Confronting hunger in the face of a pandemic

We’re all about community here at ProBenefits, and so is the organization we’re spotlighting this month. We are incredibly proud to call the Second Harvest Food Bank of Northwest NC a partner. This nonprofit organization works tirelessly to attack hunger and food insecurity from all angles.

Founded in 1982 on the idea that hunger was more prevalent in the community than most people realized, Second Harvest received its first large donation of hot dog buns from the Piedmont Triad International Airport after their grand opening in 1987. Since then, Second Harvest has grown rapidly and expanded their impact on those affected by hunger in northwest North Carolina. This past year alone, Second Harvest distributed more than 41 million pounds of food to the community.

CEO Eric Aft takes pride in Second Harvest’s growth over the last few decades. “The growth has been substantial in our relationships,” Aft says. “People’s understanding of the challenge of hunger in our local communities has increased tremendously.”

A large part of the hunger battle is increasing awareness of the issue. “1 in 5 of our children are uncertain about where their next healthy meal is coming from,” Aft says. “It’s a situation where the need is much higher than people think.”

The Hidden Hunger 

Roughly 35-36% of households across our regions have income under $35,000 a year and find it hard to purchase fresh foods. This income gap complicates the issue of food access and contributes to the creation of food deserts, or communities where healthy, fresh foods are widely unavailable according to Feeding America, the national Second Harvest network to which Second Harvest belongs. The global pandemic has heightened these issues.

In light of these issues complicated by the pandemic, Second Harvest Food Bank has ramped up their food assistance services and filled access gaps within the community where people weren’t able to get the meals they need.

The organization transitioned to non-touch distribution methods and worked to address those who were most affected, like hospitality workers, many of whom lost their jobs and incomes.

“We did a special distribution in what we called ‘Heard Cafe’ and that’s kind of a nod to restaurant lingo,” Aft says. “We set that up so we were running meals to hospitality workers who were affected by the shutdown by providing them daily meals as well as additional meals and some produce to take home.”

Second Harvest served upwards of 400 families a week in the first few months of the shut-down. They also provided these families with information to help them figure out their next steps and navigate this tricky time, as well as communicating and organizing with their network of more than 460 community partners to assist in serving these families across the region.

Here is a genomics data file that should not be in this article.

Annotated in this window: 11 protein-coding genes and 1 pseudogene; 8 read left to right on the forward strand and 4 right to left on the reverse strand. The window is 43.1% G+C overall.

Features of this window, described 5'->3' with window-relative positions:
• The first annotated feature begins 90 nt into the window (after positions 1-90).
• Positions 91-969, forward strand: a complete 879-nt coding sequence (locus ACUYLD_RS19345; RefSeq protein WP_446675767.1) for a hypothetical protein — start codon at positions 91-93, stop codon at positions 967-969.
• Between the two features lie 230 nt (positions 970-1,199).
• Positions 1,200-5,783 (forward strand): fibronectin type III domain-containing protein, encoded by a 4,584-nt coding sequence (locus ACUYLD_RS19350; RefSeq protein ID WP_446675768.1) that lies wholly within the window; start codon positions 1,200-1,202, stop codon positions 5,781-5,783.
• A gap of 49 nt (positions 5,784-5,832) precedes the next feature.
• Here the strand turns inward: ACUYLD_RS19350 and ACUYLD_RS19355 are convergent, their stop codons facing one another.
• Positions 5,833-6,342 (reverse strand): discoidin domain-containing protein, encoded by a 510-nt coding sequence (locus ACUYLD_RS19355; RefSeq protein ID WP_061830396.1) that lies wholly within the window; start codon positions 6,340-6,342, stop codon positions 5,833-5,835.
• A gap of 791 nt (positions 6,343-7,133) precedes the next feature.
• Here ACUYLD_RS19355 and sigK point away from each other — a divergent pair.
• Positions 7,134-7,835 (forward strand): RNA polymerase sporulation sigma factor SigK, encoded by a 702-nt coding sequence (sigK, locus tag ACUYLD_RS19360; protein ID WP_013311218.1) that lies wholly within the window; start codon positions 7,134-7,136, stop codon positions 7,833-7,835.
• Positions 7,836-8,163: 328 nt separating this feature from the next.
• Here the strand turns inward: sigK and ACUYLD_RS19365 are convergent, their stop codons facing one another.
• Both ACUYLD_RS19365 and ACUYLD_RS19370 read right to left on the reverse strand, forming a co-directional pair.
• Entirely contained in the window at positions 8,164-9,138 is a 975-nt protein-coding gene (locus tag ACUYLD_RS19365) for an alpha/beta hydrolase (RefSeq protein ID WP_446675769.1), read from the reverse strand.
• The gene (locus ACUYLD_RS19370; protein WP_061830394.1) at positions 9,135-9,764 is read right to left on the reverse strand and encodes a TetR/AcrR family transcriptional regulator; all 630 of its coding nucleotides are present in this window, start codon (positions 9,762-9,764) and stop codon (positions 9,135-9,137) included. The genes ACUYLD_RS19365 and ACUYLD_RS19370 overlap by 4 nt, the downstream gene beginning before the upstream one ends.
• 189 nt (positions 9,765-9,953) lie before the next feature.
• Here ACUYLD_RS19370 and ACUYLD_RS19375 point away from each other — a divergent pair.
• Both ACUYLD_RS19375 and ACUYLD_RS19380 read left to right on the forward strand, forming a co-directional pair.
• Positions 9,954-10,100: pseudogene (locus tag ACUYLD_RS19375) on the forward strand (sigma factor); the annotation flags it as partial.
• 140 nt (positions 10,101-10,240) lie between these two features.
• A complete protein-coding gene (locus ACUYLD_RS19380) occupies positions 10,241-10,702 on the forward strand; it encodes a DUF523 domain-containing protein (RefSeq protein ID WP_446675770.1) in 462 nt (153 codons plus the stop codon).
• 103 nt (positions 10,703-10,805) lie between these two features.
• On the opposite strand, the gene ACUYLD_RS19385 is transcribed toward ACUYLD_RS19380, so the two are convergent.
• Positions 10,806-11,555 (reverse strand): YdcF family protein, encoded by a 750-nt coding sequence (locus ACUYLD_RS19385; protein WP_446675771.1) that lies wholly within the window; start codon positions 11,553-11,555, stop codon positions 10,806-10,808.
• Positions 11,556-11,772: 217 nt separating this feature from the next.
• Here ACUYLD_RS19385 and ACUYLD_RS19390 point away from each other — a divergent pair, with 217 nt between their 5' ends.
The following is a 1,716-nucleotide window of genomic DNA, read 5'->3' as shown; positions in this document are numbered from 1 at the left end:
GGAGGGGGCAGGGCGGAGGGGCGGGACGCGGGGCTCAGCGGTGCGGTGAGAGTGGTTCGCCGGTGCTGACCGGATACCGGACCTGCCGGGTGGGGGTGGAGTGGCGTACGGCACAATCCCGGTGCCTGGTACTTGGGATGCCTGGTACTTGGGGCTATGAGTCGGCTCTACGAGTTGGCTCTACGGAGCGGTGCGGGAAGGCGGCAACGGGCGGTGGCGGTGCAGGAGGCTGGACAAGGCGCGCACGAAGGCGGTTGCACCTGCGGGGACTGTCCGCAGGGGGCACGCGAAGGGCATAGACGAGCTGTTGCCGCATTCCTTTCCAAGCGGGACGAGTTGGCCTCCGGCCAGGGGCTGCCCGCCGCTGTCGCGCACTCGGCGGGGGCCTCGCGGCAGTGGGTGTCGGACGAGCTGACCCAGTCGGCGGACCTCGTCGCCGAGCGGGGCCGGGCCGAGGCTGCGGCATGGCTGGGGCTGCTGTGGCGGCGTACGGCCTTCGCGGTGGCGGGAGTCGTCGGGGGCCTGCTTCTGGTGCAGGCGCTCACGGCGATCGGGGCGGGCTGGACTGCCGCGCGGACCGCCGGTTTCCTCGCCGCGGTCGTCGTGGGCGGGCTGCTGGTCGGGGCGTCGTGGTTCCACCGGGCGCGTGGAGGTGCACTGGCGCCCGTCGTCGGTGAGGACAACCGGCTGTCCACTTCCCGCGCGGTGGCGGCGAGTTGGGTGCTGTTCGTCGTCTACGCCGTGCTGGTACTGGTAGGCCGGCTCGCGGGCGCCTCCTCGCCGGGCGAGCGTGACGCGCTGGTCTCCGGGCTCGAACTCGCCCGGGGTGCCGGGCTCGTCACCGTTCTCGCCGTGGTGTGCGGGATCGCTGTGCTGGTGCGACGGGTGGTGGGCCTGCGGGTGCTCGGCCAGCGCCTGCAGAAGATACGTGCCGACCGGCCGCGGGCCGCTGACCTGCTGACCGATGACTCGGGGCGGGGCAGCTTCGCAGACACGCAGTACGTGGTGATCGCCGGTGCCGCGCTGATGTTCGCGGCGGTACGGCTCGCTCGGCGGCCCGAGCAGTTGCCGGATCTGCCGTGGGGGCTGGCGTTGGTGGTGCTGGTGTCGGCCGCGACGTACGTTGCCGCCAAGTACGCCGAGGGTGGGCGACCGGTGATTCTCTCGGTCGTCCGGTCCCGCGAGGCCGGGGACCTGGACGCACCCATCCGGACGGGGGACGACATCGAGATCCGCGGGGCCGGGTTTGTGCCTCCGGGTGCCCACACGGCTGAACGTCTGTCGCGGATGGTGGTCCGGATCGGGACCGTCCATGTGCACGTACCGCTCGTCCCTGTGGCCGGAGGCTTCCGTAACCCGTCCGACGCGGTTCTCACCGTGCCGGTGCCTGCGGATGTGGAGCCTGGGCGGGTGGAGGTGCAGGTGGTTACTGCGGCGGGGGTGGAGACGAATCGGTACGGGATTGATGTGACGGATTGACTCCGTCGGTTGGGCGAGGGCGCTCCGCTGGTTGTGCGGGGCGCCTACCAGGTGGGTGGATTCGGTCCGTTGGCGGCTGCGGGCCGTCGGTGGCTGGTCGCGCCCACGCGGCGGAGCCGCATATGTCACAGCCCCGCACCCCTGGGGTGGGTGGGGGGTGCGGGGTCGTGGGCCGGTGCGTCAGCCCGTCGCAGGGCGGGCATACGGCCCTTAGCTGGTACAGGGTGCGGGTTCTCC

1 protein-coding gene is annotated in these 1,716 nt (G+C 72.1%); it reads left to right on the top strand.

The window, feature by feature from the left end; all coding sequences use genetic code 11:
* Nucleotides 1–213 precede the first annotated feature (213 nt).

Partners include area recreation centers, YMCAs and churches, which were mainly targeted to help feed children who were no longer getting regular meals through in-person schooling. These partners helped distribute more than 20,000 meals a week.

And they don’t plan to slow down.

“Early in the pandemic we were all hearing about the struggles for families who were losing their livelihood to either illness or because of the economic situation,” Aft says. “The community has really stepped up and helped us to be able to do a number of these things. I think the key is we know we’re going to be in this for the long haul. Even when the coverage diminishes, we’re still going to be here responding to what we see as a heightened need.”

Working toward a solution, together

Amidst all the chaos, uncertainty and hardship, Aft has seen the strength and kindness of the community shine through.

He recalls a morning he spent at a distribution site in early September. He came across two men who had arrived separately but learned they were friends from the same neighborhood as they chatted while waiting. Aft learned the men showed up at 5:30 am to wait for the distribution center to open at 8 am. They expressed things are a little tough right now, but they were so grateful for this food drive.

Aft asked them what they were going to do with the food, and was taken aback when they responded. They said we have a lot of neighbors we are going to share this with and some extended family.

“Here’s just two guys with a really positive, thankful attitude, and their own generosity was amazing,” Aft recalls. “They didn’t plan on just taking the food home and hoarding it, but instead they wanted to share it with friends and family. It’s just that spirit of giving and generosity is so powerful to me. It’s really about community and neighbors and helping each other.”

It’s people like these men who make Aft and the rest of the employees and volunteers at Second Harvest proud of their mission and motivated to continue this important work.

“We’re a dedicated group of people who are inspired by those who walk alongside us with their donations, their time, their energy and their care about this issue,” Aft says. “We’re really honored to do this work.”

If you are interested in joining us in supporting Second Harvest Food Bank, you can find information about donating, hosting a virtual food drive, and other ways of getting involved at